The Aum Shinrikyo Executions: Why Now?

With the execution of Aum Shinrikyo leader and six of his followers, Japan looks to leave behind an era of tragedy. 
On July 6, 2018, Japanese authorities executed seven members of the religious movement Aum Shinrikyo (Aum true religion, or supreme truth), which carried out the 1995 Tokyo subway sarin attack and a series of other atrocities. None of the seven of the executed men were directly involved in releasing the gas on that tragic day; four of those who did remain under a death sentence, and their executions may be imminent.
The seven executed were involved in planning and organizing the various crimes committed by Aum. Asahara Shoko (born Matsumoto Chizuo), was the founder and leader of the movement, having developed the doctrinal system instrumental to Aum’s violence and its concept of a final cosmic war of good (Aum) against evil (the corrupt material world and everyone — from the Japanese government to the general public — who lived in it). Asahara is believed to have given …

Death penalty becoming more popular in Indonesia

Death row isolation cells on Nusakambangan Island, Indonesia
Death row isolation cells on Nusakambangan Island, Indonesia
Indonesia, 1 of only 25 countries in the world that still impose capital punishment, has seen 35 people sentenced to death by the courts since the start of the year, according to the Commission for Missing Persons and Victims of Violence (Kontras). That number could grow in the coming years, as the country is mulling whether to widen the application of the ultimate penalty.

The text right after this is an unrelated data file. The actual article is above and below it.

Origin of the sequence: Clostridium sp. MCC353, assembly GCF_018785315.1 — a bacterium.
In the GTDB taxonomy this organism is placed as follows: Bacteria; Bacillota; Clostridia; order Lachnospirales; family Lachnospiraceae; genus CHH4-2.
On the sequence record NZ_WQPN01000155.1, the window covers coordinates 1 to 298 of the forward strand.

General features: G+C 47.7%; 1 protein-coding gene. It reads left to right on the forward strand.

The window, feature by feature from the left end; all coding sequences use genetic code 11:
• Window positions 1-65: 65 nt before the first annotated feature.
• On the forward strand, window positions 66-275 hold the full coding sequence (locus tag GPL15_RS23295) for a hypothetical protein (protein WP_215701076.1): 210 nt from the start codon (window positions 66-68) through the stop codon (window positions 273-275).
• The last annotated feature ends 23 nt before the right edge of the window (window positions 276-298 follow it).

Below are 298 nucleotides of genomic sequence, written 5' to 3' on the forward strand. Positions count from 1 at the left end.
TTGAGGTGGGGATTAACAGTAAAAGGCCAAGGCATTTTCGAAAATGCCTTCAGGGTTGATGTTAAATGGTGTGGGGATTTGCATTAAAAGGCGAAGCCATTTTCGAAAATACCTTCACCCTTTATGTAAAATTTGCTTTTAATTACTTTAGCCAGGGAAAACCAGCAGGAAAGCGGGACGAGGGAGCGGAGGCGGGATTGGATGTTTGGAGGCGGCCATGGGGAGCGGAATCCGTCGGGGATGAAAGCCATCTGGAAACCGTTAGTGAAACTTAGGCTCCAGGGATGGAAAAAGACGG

Marking the 14th World Day Against the Death Penalty, Kontras issued a report that shows legal flaws in the application of capital punishment and in the execution of 4 death row inmates this year. One bright spot is that some death sentences have been overturned on appeal by the Supreme Court.

"This trend is likely to continue and may even get worse, given the government's legal policies and plans to amend some laws," Kontras warned in the report presented at a news conference on Saturday.

Puri Kencana Putri, Kontras coordinator for strategy and mobilization, called the 4 executions in July "illegal" over flaws in the way they had been carried out. All 4 legal cases had still been pending, Puri said, and none of the convicts' relatives had been properly notified about the executions, as required by the law.

"We even have credible reports to suggest that their isolation cells were flooded knee-deep the night they were executed," Puri said, recalling strong rain that morning at the high-security prison island of Nusakambangan, Central Java, where the executions took place.

A separate recent report looks at how five leading newspapers in the country reported on the execution of death row inmates this year. The Alliance of Independent Journalists (AJI) Jakarta in its report criticized the media for not being critical enough in reporting these executions.

The 35 new death sentences this year add to the already long list of people on death row in Indonesia. In December 2014, President Joko "Jokowi" Widodo ordered that all 64 people on death row should be executed. 18 of them have since met their death in 3 separate rounds of executions, including the latest one in July.

In 2015, 26 people were sentenced to death at courts of first instance, according to the Institute for Criminal Justice Reform (ICJR).

Kontras said that 25 of the new death sentences this year were meted to drug traffickers. They include 24 non-Indonesians, from China (10), Malaysia (6), Nigeria (4), Taiwan (2), and 1 each from the US and Pakistan.